Filing your taxes doesn't have to be intimidating, especially after a year like 2020. TurboTax Live experts can give you the "little lift" you need to get your taxes done. File with the help of an expert or let an expert file for you! Go to TurboTax Live to get started.

Images courtesy of John Scully, Walden University, Ingrid Scully
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Since March of 2020, over 29 million Americans have been diagnosed with COVID-19, according to the CDC. Over 540,000 have died in the United States as this unprecedented pandemic has swept the globe. And yet, by the end of 2020, it looked like science was winning: vaccines had been developed.

In celebration of the power of science we spoke to three people: an individual, a medical provider, and a vaccine scientist about how vaccines have impacted them throughout their lives. Here are their answers:

John Scully, 79, resident of Florida

Photo courtesy of John Scully

When John Scully was born, America was in the midst of an epidemic: tens of thousands of children in the United States were falling ill with paralytic poliomyelitis — otherwise known as polio, a disease that attacks the central nervous system and often leaves its victims partially or fully paralyzed.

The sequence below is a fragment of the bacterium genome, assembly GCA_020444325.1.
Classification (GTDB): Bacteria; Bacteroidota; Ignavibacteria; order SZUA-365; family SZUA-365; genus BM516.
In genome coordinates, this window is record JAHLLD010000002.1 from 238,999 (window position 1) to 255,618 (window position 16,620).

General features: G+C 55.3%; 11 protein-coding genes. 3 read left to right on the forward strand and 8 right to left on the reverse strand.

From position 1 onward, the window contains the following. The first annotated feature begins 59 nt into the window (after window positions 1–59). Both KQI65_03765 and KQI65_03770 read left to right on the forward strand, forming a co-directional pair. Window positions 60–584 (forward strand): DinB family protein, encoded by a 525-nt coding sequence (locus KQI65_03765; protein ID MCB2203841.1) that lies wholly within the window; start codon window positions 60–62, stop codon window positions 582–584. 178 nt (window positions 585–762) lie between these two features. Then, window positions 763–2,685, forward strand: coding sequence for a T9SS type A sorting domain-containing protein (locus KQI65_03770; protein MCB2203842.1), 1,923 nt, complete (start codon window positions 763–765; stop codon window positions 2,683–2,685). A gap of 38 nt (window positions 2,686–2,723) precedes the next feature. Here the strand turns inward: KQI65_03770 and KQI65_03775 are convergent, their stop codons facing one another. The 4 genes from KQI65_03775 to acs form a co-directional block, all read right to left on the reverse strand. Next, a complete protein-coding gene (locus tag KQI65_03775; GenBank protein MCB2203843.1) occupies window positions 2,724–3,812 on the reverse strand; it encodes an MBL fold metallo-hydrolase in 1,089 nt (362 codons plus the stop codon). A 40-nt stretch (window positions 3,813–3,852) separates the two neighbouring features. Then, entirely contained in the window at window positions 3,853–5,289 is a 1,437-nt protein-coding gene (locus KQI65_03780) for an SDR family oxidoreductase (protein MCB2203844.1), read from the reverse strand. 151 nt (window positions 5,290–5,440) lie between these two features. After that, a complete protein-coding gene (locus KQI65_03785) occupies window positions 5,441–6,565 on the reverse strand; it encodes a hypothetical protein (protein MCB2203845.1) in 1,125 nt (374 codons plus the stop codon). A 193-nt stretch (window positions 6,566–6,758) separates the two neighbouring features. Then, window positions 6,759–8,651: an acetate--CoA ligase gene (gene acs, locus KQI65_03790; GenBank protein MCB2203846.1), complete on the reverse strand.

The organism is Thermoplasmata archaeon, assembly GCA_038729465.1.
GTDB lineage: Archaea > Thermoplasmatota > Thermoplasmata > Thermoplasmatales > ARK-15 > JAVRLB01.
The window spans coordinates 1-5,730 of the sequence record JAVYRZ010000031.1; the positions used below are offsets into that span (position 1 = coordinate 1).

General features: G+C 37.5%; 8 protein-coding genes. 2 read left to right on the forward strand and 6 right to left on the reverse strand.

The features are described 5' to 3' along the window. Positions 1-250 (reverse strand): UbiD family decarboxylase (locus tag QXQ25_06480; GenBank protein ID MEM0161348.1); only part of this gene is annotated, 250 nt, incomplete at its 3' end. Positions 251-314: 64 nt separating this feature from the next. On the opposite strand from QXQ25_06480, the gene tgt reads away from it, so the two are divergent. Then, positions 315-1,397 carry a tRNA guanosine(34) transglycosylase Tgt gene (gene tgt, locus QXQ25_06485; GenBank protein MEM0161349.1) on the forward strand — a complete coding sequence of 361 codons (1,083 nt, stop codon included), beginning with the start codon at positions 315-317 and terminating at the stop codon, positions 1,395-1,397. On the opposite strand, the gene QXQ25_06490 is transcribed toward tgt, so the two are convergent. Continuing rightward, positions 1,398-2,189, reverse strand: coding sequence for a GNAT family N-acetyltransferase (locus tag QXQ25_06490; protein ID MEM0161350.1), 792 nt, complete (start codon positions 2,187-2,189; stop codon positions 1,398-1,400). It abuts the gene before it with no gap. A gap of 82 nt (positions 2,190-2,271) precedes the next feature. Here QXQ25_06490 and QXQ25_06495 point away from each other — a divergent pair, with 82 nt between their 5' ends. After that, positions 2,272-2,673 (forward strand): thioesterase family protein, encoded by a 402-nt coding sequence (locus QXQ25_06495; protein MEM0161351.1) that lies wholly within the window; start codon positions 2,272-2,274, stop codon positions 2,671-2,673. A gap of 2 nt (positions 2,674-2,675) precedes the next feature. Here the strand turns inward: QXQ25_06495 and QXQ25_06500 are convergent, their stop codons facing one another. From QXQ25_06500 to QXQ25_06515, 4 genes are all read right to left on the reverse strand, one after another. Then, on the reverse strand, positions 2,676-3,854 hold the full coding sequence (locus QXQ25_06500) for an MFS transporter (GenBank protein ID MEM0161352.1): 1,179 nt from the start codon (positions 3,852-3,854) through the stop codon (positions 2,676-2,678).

"As kids, we were all afraid of getting polio," he says, "because if you got polio, you could end up in the dreaded iron lung and we were all terrified of those." Iron lungs were respirators that enclosed most of a person's body; people with severe cases often would end up in these respirators as they fought for their lives.

John remembers going to see matinee showings of cowboy movies on Saturdays and, before the movie, shorts would run. "Usually they showed the news," he says, "but I just remember seeing this one clip warning us about polio and it just showed all these kids in iron lungs." If kids survived the iron lung, they'd often come back to school on crutches, in leg braces, or in wheelchairs.

"We all tried to be really careful in the summer — or, as we called it back then, 'polio season,''" John says. This was because every year around Memorial Day, major outbreaks would begin to emerge and they'd spike sometime around August. People weren't really sure how the disease spread at the time, but many believed it traveled through the water. There was no cure — and every child was susceptible to getting sick with it.

"We couldn't swim in hot weather," he remembers, "and the municipal outdoor pool would close down in August."

Then, in 1954 clinical trials began for Dr. Jonas Salk's vaccine against polio and within a year, his vaccine was announced safe. "I got that vaccine at school," John says. Within two years, U.S. polio cases had dropped 85-95 percent — even before a second vaccine was developed by Dr. Albert Sabin in the 1960s. "I remember how much better things got after the vaccines came out. They changed everything," John says.